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Friday, February 19

UIA To Restore Flights to NY, Toronto, Delhi…Dnipro Starts 3-year, $141 Million Airport Rebuild…With Kyiv Hotel Rooms Averaging $57, Normalcy Seen in 2022…SkyUp Bets on EU Travel This Summer…At Check In: Vaccination Passport?
James Brooke
by James Brooke
UBN Morning News is reported and written by James Brooke, a former New York Times foreign correspondent and Bloomberg Moscow Bureau Chief

UIA restores flights from Kyiv to New York, Toronto, Delhi, Cairo and London-Heathrow, according to a new summer schedule that starts in time for the May holidays. The new schedule also restores a host of EU cities and increases frequencies to existing EU destinations.

Ukraine hopes to sign its long-delayed Open Skies agreement with the EU in 10 days, when Charles Michel, president of the European Council, visits Kyiv, Prime Minister Shmyhal tells Ukrinform. Fresh from a 2-day visit to Brussels, Shmyhal says: “At a face-to-face meeting, [EU Foreign Minister Josep] Borrell confirmed there were no issues with Ukraine.”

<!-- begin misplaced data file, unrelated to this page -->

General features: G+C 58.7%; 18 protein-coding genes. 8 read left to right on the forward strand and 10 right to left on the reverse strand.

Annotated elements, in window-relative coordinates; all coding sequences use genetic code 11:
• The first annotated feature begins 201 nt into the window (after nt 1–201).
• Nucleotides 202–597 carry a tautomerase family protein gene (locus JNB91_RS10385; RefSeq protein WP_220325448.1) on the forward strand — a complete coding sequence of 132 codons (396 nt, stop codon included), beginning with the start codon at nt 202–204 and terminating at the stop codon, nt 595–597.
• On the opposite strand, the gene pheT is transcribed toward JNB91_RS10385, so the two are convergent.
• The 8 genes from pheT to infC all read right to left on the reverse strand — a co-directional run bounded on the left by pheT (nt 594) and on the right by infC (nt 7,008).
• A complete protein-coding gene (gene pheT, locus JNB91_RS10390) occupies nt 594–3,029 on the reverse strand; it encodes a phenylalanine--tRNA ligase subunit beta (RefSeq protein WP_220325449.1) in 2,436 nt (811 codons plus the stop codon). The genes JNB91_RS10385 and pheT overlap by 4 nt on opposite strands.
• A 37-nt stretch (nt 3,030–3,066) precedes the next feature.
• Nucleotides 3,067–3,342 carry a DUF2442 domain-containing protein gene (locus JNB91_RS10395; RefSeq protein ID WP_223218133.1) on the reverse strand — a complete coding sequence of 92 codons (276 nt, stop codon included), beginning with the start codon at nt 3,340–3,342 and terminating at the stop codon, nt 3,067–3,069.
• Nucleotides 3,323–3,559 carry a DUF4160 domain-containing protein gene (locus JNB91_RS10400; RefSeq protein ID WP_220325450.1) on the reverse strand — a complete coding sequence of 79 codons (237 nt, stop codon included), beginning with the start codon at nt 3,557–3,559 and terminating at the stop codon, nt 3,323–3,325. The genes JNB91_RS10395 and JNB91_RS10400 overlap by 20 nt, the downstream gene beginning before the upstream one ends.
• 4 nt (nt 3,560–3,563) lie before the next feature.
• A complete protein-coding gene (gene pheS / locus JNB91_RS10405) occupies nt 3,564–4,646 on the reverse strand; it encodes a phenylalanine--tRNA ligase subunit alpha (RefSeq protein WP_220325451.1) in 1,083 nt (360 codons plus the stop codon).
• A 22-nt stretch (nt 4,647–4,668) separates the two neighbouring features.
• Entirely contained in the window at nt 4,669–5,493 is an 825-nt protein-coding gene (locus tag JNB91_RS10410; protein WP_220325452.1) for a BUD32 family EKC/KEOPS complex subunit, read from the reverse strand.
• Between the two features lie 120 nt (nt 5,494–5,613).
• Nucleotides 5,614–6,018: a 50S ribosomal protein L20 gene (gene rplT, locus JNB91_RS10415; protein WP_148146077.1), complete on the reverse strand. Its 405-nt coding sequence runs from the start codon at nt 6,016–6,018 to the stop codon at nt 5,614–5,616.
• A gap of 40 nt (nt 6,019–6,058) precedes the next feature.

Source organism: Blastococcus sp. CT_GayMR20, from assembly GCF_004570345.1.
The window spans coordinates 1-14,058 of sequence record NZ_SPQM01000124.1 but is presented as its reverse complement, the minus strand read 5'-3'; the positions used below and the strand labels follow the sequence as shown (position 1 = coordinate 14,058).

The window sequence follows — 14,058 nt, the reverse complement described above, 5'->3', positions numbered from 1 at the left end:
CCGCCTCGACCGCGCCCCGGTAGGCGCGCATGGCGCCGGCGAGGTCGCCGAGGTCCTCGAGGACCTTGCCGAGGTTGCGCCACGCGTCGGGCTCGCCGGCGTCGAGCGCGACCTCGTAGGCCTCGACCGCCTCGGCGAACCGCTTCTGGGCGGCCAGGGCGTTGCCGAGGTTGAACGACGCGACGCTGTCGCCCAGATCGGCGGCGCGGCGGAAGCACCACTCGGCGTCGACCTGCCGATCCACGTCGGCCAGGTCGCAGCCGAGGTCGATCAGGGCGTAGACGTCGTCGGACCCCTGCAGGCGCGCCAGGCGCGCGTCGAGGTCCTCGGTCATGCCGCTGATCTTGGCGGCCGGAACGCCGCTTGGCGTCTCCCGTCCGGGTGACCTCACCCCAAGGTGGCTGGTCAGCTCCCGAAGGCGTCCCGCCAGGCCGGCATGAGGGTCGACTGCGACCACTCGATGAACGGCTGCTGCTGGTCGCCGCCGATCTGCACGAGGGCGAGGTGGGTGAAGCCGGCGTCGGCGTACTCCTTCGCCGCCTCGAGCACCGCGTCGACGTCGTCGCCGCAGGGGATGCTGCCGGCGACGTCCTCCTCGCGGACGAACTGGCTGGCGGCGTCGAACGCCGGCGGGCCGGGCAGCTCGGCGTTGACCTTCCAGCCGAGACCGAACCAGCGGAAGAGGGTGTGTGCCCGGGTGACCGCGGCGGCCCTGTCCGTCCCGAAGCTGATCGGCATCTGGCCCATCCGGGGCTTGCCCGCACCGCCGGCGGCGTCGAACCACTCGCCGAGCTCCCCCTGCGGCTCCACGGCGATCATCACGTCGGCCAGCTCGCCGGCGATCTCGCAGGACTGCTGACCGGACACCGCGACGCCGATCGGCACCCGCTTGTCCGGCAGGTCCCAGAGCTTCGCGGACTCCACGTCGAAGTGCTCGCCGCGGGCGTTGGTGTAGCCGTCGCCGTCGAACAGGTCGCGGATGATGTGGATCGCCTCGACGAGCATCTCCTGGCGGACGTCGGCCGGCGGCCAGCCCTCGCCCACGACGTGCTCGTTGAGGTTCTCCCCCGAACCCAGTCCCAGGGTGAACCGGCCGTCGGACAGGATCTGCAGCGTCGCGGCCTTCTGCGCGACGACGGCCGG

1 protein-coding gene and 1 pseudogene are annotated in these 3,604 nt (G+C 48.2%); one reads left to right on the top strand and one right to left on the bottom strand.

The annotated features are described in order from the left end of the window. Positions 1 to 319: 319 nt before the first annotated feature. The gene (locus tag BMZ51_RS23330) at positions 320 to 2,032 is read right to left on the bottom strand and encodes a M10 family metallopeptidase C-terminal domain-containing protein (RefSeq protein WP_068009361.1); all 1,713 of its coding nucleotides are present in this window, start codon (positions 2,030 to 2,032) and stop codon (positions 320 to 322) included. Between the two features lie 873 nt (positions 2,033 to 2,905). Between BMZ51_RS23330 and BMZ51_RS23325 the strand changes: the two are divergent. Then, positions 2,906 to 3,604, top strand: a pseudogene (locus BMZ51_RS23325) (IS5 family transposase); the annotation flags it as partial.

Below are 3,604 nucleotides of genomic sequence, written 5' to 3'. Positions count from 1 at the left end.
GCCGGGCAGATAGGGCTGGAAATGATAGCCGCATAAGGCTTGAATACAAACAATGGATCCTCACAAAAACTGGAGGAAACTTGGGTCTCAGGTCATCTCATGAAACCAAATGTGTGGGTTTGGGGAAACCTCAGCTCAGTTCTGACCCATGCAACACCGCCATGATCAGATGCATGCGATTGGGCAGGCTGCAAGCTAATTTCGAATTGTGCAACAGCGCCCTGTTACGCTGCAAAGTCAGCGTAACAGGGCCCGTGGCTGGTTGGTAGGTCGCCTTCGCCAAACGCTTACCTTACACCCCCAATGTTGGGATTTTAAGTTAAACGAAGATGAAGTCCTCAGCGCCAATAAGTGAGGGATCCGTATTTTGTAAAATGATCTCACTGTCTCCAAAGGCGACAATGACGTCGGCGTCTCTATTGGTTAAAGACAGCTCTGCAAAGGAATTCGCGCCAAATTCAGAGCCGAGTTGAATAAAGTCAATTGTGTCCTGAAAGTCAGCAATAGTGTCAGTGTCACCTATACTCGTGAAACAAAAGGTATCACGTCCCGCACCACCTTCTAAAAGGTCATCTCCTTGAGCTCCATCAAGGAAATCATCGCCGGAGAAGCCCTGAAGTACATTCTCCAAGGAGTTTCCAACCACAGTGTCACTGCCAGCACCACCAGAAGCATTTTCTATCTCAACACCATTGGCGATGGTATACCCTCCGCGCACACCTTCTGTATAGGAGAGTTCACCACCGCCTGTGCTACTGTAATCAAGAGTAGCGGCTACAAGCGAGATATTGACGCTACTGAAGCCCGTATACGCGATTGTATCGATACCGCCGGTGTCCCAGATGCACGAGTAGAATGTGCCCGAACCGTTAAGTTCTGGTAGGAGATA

Dnipro airport, Ukraine’s largest airport construction project of the year, will be rebuilt by Kyiv’s Altis-Construction LLC. With a $141 million bid for the three-year project, Altis beat six other companies in an open tender by the Infrastructure Ministry. The government has budgeted $50 million this year, almost 60% of all government airport work for the year. Altis is to build a new, 3.2 km runway, long enough for Boeing 777s. Separately, Oleksandr Yaroslavsky’s DCH group is building a new terminal. While work continues, Dnipro airport will keep operating, using the old Soviet-era terminal and concrete runway.

In a survey of 172 hotels across Ukraine, 23% predict business will return this year to 2019 levels and 57% predict a full return in 2022, reports the Ukrainian Hotel & Resort Association. Horwath HTL Hungary. Last year, two thirds of hotels cut room rates and hotel staff. More than 60% of hotel managers said their revenues shrank by more than 40%. To increase revenue, one quarter rented rooms as temporary offices and one third invested in digital marketing. Revenues grew at seven hotels – all rural retreats.

In January, hotel occupancies were: Lviv – 35%; Kharkiv – 31%; Kyiv – 23%; and Odessa – 19%. The average room rate in Kyiv was $57, according to Hotel Matrix, a web-based analytics program connected to 150 hotels nationwide.

Due to controls surrounding coronavirus, the world tourism industry lost $935 billion during the first 10 months of 2020, reports United Nations World Tourism Organization. To allow safe travel, the EU and Israel are working to introduce ‘vaccination passports.’